Here, we performed a genome-wide survey of CCCH-type zinc finger genes in maize (Zea mays L.) by describing the gene structure, phylogenetic relationships and chromosomal location of each family member. Promoter sequences and expression profiles of putative stress-responsive members were also investigated. A total of 68 CCCH genes (ZmC3H1-68) were identified in maize and divided into seven groups by phylogenetic analysis. These 68 genes were found to be unevenly distributed on 10 chromosomes with 15 segmental duplication events, suggesting that segmental duplication played a major role in expansion of the maize CCCH family. The Ka/Ks ratios suggested that the duplicated genes of the CCCH family mainly experienced purifying selection with limited functional divergence after duplication events. Twelve maize CCCH genes grouped with other known stress-responsive genes from Arabidopsis were found to contain putative stress-responsive cis-elements in their promoter regions. Seven of these genes chosen for further quantitative real-time PCR analysis showed differential expression patterns among five representative maize tissues and over time in response to abscisic acid and drought treatments.
The results presented in this study provide basic information on maize CCCH proteins and form the foundation for future functional studies of these proteins, especially for those members of which may play important roles in response to abiotic stresses.
PLoS ONE 01/2012; 7(7):e40120. · 4.09 Impact Factor
ABSTRACT: Members of the homeodomain-leucine zipper (HD-Zip) gene family encode transcription factors that are unique to plants and have diverse functions in plant growth and development such as various stress responses, organ formation and vascular development. Although systematic characterization of this family has been carried out in Arabidopsis and rice, little is known about HD-Zip genes in maize (Zea mays L.).
In this study, we described the identification and structural characterization of HD-Zip genes in the maize genome. A complete set of 55 HD-Zip genes (Zmhdz1-55) were identified in the maize genome using Blast search tools and categorized into four classes (HD-Zip I-IV) based on phylogeny. Chromosomal location of these genes revealed that they are distributed unevenly across all 10 chromosomes. Segmental duplication contributed largely to the expansion of the maize HD-ZIP gene family, while tandem duplication was only responsible for the amplification of the HD-Zip II genes. Furthermore, most of the maize HD-Zip I genes were found to contain an overabundance of stress-related cis-elements in their promoter sequences. The expression levels of the 17 HD-Zip I genes under drought stress were also investigated by quantitative real-time PCR (qRT-PCR). All of the 17 maize HD-ZIP I genes were found to be regulated by drought stress, and the duplicated genes within a sister pair exhibited the similar expression patterns, suggesting their conserved functions during the process of evolution.
Our results reveal a comprehensive overview of the maize HD-Zip gene family and provide the first step towards the selection of Zmhdz genes for cloning and functional research to uncover their roles in maize growth and development.
PLoS ONE 01/2011; 6(12):e28488. · 4.09 Impact Factor
ABSTRACT: BURP domain-containing genes comprise a large plant-specific family, yet the functions are very poorly understood, especially in maize (Zea mays) and sorghum (Sorghum vulgare). In this study, 26 BURP family genes in maize (ZmBURP01-15) and sorghum (SbBURP01-11) were identified including the gene structure, phylogenetic relationship, conserved protein motifs and chromosome locations. These genes have diverse exon-intron structures and distinct organization of putative motifs. The distributions of the genes vary: 15 ZmBURP genes are located in maize on five chromosomes, and 11 SbBURP genes in sorghum are on six chromosomes. Based on the phylogenetic analysis of BURP protein sequences from maize, sorghum and other plants, the BURP genes in maize and sorghum were categorized into five subfamilies (RD22-like, PG1β-like, BURP VI, BURP VII and BURP VIII). Transcript level analysis of ZmBURP genes revealed the expression patterns of BURP genes in maize under diffferent stress conditions. The results suggested that only eight ZmBURP genes were responsive to at least one of the stress treatments applied. Among these genes, seven genes (ZmBURP04, ZmBURP05, ZmBURP08, ZmBURP09, ZmBURP12, ZmBURP14, ZmBURP15) were responsive to ABA and cold respectively, two genes (ZmBURP06 and ZmBURP14) were responsive to NaCl. The results presented here provide useful information for further functional analysis of the BURP gene family in maize and sorghum.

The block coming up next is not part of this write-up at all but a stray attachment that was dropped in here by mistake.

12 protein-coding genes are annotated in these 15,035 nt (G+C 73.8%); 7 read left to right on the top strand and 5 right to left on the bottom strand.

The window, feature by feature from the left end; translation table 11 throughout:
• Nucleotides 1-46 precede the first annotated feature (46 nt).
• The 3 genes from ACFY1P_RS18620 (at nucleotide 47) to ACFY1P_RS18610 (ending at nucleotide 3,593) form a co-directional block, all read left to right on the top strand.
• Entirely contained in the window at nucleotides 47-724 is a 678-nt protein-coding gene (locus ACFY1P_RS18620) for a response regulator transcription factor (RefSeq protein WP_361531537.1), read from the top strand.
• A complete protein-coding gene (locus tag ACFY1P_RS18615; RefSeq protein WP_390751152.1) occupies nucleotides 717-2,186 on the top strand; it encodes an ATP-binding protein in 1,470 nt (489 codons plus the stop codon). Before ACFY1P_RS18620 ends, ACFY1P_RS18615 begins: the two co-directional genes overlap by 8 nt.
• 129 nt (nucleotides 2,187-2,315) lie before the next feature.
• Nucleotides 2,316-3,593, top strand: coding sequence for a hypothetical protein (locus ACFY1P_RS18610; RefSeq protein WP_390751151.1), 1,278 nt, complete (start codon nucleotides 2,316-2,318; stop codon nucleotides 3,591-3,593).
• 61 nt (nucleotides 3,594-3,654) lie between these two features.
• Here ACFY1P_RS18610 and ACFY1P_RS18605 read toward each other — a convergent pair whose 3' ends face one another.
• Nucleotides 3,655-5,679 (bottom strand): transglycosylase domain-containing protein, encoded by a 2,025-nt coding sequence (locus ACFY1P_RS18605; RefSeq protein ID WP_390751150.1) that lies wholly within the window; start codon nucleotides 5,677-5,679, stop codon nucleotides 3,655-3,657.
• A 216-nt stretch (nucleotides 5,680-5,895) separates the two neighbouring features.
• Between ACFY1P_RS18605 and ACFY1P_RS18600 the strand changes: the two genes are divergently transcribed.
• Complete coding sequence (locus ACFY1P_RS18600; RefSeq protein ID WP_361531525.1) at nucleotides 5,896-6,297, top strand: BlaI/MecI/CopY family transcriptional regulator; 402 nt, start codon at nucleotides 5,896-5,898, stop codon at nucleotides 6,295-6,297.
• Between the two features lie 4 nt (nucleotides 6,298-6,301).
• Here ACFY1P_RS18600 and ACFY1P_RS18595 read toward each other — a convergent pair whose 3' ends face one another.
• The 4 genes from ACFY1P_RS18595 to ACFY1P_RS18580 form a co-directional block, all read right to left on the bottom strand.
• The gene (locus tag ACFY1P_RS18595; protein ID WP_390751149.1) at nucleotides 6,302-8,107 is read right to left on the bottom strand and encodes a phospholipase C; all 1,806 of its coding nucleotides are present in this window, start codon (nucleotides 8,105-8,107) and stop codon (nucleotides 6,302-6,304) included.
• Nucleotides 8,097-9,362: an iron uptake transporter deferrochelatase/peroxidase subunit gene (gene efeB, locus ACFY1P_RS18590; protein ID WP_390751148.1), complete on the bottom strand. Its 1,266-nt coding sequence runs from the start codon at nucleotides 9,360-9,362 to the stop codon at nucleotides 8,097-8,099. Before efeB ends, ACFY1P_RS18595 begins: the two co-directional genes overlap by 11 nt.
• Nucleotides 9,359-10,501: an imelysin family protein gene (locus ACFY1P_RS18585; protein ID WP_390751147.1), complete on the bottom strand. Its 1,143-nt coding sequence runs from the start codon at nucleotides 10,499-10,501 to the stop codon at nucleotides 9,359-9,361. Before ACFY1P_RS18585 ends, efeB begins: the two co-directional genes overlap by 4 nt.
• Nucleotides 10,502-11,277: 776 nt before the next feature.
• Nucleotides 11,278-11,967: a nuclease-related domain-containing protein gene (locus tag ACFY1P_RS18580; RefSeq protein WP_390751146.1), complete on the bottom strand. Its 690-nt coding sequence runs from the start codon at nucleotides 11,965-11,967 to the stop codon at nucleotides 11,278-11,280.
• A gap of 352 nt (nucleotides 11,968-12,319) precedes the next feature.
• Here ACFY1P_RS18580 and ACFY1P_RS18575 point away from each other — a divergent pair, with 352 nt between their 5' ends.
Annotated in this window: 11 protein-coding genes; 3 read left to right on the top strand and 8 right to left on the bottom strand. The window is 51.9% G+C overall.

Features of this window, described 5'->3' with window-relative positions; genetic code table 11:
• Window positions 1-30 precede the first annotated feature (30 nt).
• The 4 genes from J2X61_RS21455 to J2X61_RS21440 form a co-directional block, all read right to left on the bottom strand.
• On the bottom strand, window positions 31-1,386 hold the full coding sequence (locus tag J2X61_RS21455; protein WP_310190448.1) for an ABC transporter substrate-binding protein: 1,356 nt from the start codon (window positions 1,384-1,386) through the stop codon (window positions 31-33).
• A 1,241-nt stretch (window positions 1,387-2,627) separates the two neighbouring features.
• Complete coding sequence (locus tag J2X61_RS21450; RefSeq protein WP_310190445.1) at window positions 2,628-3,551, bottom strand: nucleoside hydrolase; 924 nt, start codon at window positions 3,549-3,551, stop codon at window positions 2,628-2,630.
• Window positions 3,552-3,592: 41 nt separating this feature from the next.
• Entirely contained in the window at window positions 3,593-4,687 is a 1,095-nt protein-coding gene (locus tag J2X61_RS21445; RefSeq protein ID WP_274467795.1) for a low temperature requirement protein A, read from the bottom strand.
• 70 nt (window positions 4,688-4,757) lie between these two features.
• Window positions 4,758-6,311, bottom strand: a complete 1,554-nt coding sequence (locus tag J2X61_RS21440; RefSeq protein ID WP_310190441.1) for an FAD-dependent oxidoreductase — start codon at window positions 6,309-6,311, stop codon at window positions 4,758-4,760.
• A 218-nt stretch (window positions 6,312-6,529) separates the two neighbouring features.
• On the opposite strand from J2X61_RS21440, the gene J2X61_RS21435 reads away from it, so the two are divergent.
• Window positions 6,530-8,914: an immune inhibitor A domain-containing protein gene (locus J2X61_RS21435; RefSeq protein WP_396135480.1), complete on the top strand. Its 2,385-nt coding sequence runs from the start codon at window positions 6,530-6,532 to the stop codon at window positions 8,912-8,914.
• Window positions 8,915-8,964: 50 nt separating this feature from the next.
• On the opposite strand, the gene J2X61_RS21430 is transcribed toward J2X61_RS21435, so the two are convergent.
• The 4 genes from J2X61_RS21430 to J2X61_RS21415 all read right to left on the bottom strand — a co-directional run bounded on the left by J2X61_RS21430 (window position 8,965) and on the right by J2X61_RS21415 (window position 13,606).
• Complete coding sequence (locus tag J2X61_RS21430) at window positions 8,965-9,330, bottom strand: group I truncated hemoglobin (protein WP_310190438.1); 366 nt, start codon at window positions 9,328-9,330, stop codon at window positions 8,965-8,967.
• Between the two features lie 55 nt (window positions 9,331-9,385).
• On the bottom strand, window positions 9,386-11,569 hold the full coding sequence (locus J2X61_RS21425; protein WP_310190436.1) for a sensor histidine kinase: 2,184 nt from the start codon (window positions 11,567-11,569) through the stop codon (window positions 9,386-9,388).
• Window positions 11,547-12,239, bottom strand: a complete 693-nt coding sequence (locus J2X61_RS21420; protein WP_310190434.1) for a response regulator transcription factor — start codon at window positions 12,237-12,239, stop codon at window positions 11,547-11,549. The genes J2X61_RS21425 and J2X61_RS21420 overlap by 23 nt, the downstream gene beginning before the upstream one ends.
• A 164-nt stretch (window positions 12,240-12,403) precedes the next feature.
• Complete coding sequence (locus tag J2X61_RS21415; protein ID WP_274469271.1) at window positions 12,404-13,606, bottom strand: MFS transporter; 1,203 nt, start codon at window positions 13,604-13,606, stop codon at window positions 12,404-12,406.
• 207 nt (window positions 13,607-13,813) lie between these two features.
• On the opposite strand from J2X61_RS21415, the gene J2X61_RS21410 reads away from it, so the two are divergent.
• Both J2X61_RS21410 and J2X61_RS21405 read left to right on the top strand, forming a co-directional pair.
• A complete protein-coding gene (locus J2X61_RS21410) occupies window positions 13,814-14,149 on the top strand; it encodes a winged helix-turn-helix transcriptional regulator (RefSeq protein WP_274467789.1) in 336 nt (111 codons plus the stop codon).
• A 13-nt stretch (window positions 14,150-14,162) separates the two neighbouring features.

Molecular Biology Reports 12/2010; 38(7):4553-63. · 2.93 Impact Factor
ABSTRACT: A large set of candidate nucleotide-binding site (NBS)-encoding genes related to disease resistance was identified in the sorghum (Sorghum bicolor) genome. These resistance (R) genes were characterized based on their structural diversity, physical chromosomal location and phylogenetic relationships. Based on their N-terminal motifs and leucine-rich repeats (LRR), 50 non-regular NBS genes and 224 regular NBS genes were identified in 274 candidate NBS genes. The regular NBS genes were classified into ten types: CNL, CN, CNLX, CNX, CNXL, CXN, NX, N, NL and NLX. The vast majority (97%) of NBS genes occurred in gene clusters, indicating extensive gene duplication in the evolution of S. bicolor NBS genes. Analysis of the S. bicolor NBS phylogenetic tree revealed two major clades. Most NBS genes were located at the distal tip of the long arms of the ten sorghum chromosomes, a pattern significantly different from rice and Arabidopsis, the NBS genes of which have a random chromosomal distribution.
Genetics and Molecular Biology 04/2010; 33(2):292-7. · 0.63 Impact Factor